850 gm of good quality glutinous rice (find the purest you can grab hold of as it does affect the bites if the rice is mixed with other types, which happen sometimes)
2 teasp of salt
2 teasp of pepper
1heaped tbsp of katumba powder (coriander seeds)
4-6 tbsp of cooking oil

1) Clean and soak rice for about 2-3 hours.

2) Wash and dry coriander seeds. Pan roast till it can fall apart if you press it with your fingers. Blend it to fine powder. Set aside.

3) Heat up wok with oil and stir fry the rice. Add salt and pepper and katumba powder half way and stir fry till you can feel a slight heaviness as you stir. Dish out and set aside.

Clockwise from top: Soaked and drained Glutinous rice, half cook pork dices, diced dry sweetened melon, katumba powder, minced garlic and minced onion

The Filling:

650gm of five flower meat or good grade pork front leg meat, preferrably with some fats
250 gm of dry sweetened melon (kundur/tang tung kua), diced into small cubes
4 heaped tbsp of katumba powder
3 heaped tbsp of chinese red onion, minced finely
1 tbsp of minced garlic
2 tbsp of black soya sauce
4-6 tbsp of cooking oil
Salt, sugar and pepper to taste

1) Blanched pork in boiling water for 2-3 minutes or till half cook and diced into 1 cm or so cubes

2) Heat up wok with oil, stir fry red onion till soft. Add garlic and continue to stir fry till fragrant and lightly brown.

3) Add pork cubes and continue stir frying till meat looks white. Add diced melon, soya sauce, katumba powder, salt and pepper and sugar and cook well. Mixture will look slightly dry not wet. Dish out and set aside to be used.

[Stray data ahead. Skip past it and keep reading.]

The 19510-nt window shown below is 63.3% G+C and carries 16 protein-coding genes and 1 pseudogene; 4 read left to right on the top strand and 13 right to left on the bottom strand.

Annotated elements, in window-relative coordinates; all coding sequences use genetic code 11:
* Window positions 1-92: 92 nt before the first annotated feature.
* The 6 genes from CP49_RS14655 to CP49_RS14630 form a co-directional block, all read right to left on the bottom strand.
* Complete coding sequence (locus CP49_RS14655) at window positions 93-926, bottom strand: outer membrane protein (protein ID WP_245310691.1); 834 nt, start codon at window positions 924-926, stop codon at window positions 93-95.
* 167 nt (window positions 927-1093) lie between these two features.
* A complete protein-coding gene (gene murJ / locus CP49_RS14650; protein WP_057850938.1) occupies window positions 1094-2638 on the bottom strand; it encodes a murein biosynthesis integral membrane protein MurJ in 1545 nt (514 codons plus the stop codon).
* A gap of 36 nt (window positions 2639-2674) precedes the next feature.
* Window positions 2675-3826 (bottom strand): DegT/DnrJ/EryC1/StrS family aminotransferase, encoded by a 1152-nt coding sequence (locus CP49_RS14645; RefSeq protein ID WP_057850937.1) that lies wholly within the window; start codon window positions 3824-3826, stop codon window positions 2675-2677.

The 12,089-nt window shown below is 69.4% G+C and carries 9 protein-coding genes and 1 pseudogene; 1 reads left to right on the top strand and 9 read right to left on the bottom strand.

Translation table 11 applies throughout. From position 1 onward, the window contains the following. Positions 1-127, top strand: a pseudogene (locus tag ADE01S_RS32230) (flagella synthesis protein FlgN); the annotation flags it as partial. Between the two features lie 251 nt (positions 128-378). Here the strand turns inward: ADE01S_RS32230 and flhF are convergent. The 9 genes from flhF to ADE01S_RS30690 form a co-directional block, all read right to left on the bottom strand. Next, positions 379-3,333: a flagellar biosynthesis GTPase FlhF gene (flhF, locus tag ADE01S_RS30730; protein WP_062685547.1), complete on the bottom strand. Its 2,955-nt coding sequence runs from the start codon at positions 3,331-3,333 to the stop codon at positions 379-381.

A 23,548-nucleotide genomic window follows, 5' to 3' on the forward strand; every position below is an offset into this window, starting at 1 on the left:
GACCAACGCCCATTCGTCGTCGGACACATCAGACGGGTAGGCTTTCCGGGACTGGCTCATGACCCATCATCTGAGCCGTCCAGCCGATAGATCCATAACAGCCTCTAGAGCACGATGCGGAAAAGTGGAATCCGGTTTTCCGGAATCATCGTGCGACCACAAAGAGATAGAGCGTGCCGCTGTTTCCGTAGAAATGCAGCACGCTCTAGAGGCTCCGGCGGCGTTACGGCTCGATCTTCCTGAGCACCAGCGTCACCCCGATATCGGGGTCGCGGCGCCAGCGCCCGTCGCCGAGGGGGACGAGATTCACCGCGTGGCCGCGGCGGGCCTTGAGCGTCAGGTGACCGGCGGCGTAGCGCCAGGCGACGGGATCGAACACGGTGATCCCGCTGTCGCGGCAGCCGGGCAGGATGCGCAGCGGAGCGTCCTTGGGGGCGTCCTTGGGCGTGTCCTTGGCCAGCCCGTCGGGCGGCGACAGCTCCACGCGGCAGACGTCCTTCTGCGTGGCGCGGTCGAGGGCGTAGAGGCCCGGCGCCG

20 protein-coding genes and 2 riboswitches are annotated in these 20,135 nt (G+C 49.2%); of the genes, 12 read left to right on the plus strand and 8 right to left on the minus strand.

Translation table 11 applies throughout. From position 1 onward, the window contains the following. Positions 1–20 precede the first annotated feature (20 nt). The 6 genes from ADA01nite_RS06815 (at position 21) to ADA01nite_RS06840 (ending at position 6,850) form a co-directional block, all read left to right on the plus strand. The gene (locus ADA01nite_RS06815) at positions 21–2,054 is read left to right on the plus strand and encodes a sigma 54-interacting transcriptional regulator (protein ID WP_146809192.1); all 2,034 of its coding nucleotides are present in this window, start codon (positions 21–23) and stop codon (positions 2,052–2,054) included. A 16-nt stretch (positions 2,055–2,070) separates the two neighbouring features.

Bamboo leaves, cut pandan leaves, cooked rice for Teochew Zong zi and nyonya zong zi and filling for Teochew Zong zi (pork with chestnuts, mushrooms)

The Wrap:

Bamboo leaves or pandan leaves*
Hemps or just use strong threads/strings. Dont use colour straw strings.

Bamboo leaves are easily available in supermarkets. Wash and soak them overnight. Wipe them clean before using. Overlap two pieces of leaves with smooth side facing in and shape into a cone.

* Pandan leaves give a very nice aroma & these pandan are of a special type which is long and wide (at least 2/5 inch wide). Greg's Granny actually planted them. If not, it is usually available in wet market at this time of year for now 50 cents or so a piece. Geez.. crazy I think.
Cut off the hard ends, thorns on both sides and divide each leaf into half. Run the upper stem, which is softer, quickly through a wok of hot boiling water. With the lower harder stem, press the stem and run them through the wok of hot boiling water slowly to soften and clean. Wipe and shape into a cone with smoother part on the inner side.

1) Fill up the cone first with one tbsp of rice. Spread rice to side of cone. Add fillings. 2-3 tbsp, followed by another thin layer of rice. Press to tighten.

2) Start wraping into pyramids. And tie them with strings hanging.

3) Prepare a big pot of boiling water enough to cover the over 2-3 cm of all the dumplings. Add 1 tbsp of salt and cook for 1.5 -2 hour, depending on your dumpling size. Add boiling water as you go along. Change dumplings position once or twice half way through. The water must remain covering dumplings all through cooking.

4) Hang the dumplings to dry for about 20-30 minutes before serving.

Happy Duan Wu Jie!